Wright and Haynes were just trying to somehow make up for the hits and walks their lineup was supposed to provide. I believe the 2001 Brewers were the first to feature an entire team offense that had more strikeouts than hits for a single season.

  20. John Autin Says:

    @19, Biff, re: '01 Brewers having more Ks than Hits:

    That was quite a feat for its time, but the 2010 D'backs raised that bar a notch or two, with 163 more Ks than Hits -- a gap so wide that even if all of Justin Upton's 152 Ks were wiped off the books, they still would have had more Ks than Hits, and still would have led the majors in strikeouts.

    The D'backs had at least 131 Ks by every spot in the batting order, and at least 122 from every position in the field.

  21. Mike Felber Says:

    I want to echo & amplify what others here have said: It would be much more informative to have these all time lists be adjusted at least for the era. Otherwise it totally distorts what by implication it purports to measure: how good or bad a player is at a certain skill.

    This is not fair to the athletes, & tells us nada useful about who was good or bad at what.

  22. John Autin Says:

    Mike @21 & others -- You make a valid point about the importance of context when looking at raw numbers.

    At the same time, I don't agree that this list "by implication ... purports to measure [ ] how good or bad a player is at a certain skill." I don't see anything in Steve's text that says or implies that this is a list of bad pitchers. And by presenting a pretty full statistical record (including ERA+), the list does give us some tools to put the raw numbers into context.

    Morten asked for the biggest discrepancies between WHIP and ERA. Here are links to 2 P-I searches (I hope they work!): the first compares WHIP and ERA+, the second compares WHIP and raw ERA.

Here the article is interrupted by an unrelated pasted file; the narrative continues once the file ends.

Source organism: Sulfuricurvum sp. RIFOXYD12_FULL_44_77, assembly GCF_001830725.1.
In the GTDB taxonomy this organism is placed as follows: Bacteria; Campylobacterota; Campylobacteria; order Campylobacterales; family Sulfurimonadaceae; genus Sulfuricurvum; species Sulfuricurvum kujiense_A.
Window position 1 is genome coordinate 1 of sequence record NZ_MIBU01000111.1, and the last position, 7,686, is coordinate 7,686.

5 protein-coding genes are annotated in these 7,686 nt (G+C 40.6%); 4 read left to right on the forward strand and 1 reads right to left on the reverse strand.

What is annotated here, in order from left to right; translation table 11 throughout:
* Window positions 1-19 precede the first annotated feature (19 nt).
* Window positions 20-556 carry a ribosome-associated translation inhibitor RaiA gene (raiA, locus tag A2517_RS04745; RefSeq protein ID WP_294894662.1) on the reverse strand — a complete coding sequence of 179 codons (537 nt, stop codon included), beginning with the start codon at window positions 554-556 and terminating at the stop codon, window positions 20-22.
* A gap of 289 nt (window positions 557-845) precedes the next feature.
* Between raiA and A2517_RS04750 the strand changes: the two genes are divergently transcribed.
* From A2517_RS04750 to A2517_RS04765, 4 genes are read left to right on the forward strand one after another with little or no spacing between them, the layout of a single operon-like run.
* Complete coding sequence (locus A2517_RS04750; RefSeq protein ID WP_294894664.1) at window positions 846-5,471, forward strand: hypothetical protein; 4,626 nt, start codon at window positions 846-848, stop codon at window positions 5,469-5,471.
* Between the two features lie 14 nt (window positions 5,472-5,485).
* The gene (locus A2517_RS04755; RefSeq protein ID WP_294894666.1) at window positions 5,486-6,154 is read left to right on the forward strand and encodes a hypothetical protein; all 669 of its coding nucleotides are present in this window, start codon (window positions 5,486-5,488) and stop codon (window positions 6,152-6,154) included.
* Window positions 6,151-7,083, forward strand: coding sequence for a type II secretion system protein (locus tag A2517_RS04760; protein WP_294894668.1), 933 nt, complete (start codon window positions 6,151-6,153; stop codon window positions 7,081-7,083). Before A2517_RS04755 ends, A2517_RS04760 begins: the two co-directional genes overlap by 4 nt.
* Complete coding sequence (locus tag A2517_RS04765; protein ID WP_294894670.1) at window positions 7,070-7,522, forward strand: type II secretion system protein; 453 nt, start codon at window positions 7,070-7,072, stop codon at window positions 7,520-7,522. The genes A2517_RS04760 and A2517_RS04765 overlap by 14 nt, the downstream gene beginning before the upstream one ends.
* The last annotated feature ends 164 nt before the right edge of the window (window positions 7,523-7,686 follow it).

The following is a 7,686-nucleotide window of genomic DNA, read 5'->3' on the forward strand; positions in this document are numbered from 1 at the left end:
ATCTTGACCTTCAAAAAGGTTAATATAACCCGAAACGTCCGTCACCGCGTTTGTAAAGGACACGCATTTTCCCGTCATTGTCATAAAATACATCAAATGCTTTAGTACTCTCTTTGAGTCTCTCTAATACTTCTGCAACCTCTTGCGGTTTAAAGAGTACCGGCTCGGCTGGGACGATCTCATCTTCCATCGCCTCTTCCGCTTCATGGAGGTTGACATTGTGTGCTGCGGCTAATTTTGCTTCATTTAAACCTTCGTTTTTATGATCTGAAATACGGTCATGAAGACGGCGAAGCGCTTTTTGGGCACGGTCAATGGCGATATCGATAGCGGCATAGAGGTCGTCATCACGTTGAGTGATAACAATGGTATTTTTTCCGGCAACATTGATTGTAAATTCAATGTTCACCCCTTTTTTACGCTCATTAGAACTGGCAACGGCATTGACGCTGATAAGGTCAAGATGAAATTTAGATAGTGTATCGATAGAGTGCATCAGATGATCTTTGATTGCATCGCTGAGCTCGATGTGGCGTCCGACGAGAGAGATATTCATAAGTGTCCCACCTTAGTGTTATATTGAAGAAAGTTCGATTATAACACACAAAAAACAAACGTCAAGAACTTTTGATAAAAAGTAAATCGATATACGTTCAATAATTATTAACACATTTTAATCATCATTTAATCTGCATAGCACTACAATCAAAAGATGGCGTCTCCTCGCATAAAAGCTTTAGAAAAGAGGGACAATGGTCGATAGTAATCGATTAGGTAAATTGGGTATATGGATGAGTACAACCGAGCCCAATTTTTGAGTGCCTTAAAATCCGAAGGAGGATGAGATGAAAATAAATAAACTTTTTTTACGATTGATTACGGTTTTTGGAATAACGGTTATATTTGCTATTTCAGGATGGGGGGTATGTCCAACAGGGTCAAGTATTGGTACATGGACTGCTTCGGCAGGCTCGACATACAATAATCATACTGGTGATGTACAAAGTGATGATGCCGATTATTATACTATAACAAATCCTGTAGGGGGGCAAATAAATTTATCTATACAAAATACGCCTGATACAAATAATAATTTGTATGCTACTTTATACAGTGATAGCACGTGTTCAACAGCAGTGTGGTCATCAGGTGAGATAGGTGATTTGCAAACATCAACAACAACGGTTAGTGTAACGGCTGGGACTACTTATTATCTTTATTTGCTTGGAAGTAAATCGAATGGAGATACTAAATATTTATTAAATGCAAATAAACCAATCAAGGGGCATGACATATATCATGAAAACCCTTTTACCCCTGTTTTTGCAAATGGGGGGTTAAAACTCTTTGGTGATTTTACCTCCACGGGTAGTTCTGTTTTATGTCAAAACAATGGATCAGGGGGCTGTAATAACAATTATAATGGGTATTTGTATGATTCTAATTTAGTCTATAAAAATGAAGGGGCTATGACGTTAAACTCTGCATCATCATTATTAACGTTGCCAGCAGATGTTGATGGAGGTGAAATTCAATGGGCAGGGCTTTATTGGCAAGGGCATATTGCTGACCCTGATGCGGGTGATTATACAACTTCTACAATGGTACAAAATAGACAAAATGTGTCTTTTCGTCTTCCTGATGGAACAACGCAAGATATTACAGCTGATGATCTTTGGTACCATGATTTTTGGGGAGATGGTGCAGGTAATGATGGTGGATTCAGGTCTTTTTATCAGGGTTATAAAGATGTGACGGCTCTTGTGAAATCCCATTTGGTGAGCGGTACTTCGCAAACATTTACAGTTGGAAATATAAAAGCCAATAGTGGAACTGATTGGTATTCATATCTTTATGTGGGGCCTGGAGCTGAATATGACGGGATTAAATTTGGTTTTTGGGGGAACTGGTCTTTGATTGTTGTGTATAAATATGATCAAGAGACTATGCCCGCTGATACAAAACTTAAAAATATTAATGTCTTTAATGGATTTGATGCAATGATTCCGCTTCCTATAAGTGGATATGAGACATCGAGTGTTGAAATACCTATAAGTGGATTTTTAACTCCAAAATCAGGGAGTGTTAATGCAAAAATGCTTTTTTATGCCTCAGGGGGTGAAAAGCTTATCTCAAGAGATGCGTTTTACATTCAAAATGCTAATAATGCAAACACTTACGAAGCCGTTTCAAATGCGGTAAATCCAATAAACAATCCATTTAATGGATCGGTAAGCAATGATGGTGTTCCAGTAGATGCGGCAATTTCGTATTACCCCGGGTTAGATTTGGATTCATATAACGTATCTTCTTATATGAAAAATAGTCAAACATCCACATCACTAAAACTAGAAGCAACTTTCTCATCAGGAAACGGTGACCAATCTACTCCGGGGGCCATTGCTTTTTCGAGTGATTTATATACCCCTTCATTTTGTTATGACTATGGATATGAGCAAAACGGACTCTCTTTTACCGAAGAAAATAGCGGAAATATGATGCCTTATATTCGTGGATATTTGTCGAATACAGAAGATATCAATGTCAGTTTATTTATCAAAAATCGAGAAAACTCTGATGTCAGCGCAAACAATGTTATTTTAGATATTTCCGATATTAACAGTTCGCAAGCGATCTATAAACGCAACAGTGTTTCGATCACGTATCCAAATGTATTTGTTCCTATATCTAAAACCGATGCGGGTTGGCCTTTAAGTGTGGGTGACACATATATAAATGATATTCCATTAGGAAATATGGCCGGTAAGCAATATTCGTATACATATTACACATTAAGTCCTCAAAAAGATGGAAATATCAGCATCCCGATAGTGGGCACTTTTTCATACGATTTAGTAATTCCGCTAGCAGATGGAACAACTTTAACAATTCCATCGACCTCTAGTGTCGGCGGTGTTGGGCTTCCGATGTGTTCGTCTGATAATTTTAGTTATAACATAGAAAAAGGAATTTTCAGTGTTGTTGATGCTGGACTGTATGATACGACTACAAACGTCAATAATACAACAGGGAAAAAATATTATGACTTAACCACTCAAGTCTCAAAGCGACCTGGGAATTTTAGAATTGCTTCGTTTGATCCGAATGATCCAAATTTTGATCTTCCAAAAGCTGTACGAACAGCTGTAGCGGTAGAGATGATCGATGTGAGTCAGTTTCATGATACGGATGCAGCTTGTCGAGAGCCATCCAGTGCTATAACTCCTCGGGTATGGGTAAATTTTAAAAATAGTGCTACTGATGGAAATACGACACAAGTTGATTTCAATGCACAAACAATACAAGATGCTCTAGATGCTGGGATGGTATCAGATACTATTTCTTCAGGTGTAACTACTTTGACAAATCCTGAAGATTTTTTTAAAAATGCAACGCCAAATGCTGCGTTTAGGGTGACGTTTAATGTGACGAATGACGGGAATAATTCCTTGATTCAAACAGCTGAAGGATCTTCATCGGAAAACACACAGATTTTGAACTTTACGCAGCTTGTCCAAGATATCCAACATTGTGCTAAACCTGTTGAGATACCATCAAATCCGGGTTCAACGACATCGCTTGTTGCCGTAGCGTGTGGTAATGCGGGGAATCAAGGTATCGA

Pitchers with 1,000+ IP and ERA+ more than 100 times their WHIP:
    http://bbref.com/pi/shareit/watji

    Pitchers with 1,000+ IP and ERA less than 2.2 times their WHIP:
    http://bbref.com/pi/shareit/Y2oXc

  23. John Autin Says:

    One of my links @22 didn't work, so I'll try to present them both again:

    Pitchers with 1,000+ IP and ERA+ more than 100 times their WHIP:
    http://bbref.com/pi/shareit/blk3x

    Pitchers with 1,000+ IP and ERA less than 2.2 times their WHIP:
    http://bbref.com/pi/shareit/Y2oXc

  24. John Autin Says:

    P.S. to my @22-23:
    One problem with trying to find "the greatest discrepancies" between WHIP and ERA (or ERA+) -- or, the problem with interpreting the lists I presented -- is that we haven't established what is a "normal" relation between those numbers. Is it linear? Exponential? I have no idea.

    I used ratios that were tailored to produce lists of 50 to 100 pitchers. But I don't know what those ratios mean, if anything.

    It also occurs to me that I should have included a minimum WHIP filter, in order to stay on the topic of pitchers with a high WHIP, so I'll post a couple more links with a minimum 1.4 WHIP (and min. 1,000 IP):

    ERA+ more than 70 times WHIP:
    http://bbref.com/pi/shareit/VtLSF
    (Bob Wickman has the highest ratio in this group; his 126 ERA+ is exactly 90 times his 1.4 WHIP.)

    ERA less than 2.8 times WHIP:
    http://bbref.com/pi/shareit/YPi2r

  25. Mike Felber Says:

    True that it is not directly indicated that these guys are bad pitchers John. And you cannot be TOO bad & get a lot of IP. But I referred to a certain skill, WHIP, & clearly this list is showing who got a reasonable # of innings & was the worst at keeping this stat down. Unless it is specified that this was not era or otherwise adjusted, many will assume that this shows how good these guys are at keeping men off base in general.

    Why not just make it, & all similar lists, era adjusted? That would reflect on the pitcher in this basic skill, not be a list very distorted by era differentials.

  26. John Autin Says:

    Mike -- Your point is valid. Unfortunately, the Play Index search engine doesn't provide a direct means of making era adjustments for most of the searchable stats. With a few exceptions -- OPS+, ERA+, and the WAR group -- one can only search on the raw numbers.

  27. Mike Felber Says:

    Ah well, thanks for the information. I cannot demand others do the work I am unable to do, or unwilling to learn now!

  28. Why has Doug Davis hung around all of these years? He has always seemed pretty pointless to me.

  29. John Autin Says:

    @28, Wat -- I'm not a big Doug Davis fan, but ... For the 6 years 2004-09, Davis averaged almost 200 IP and a 109 ERA+ -- and he did it for an average salary of less than $5 million. There are probably 100 MLB pitchers earning more money while providing less value.

    Also, Davis never really had a bad year until last year, when he was hurt. A 10-year run of reliably acceptable performance, and usually better than average, is something of real value.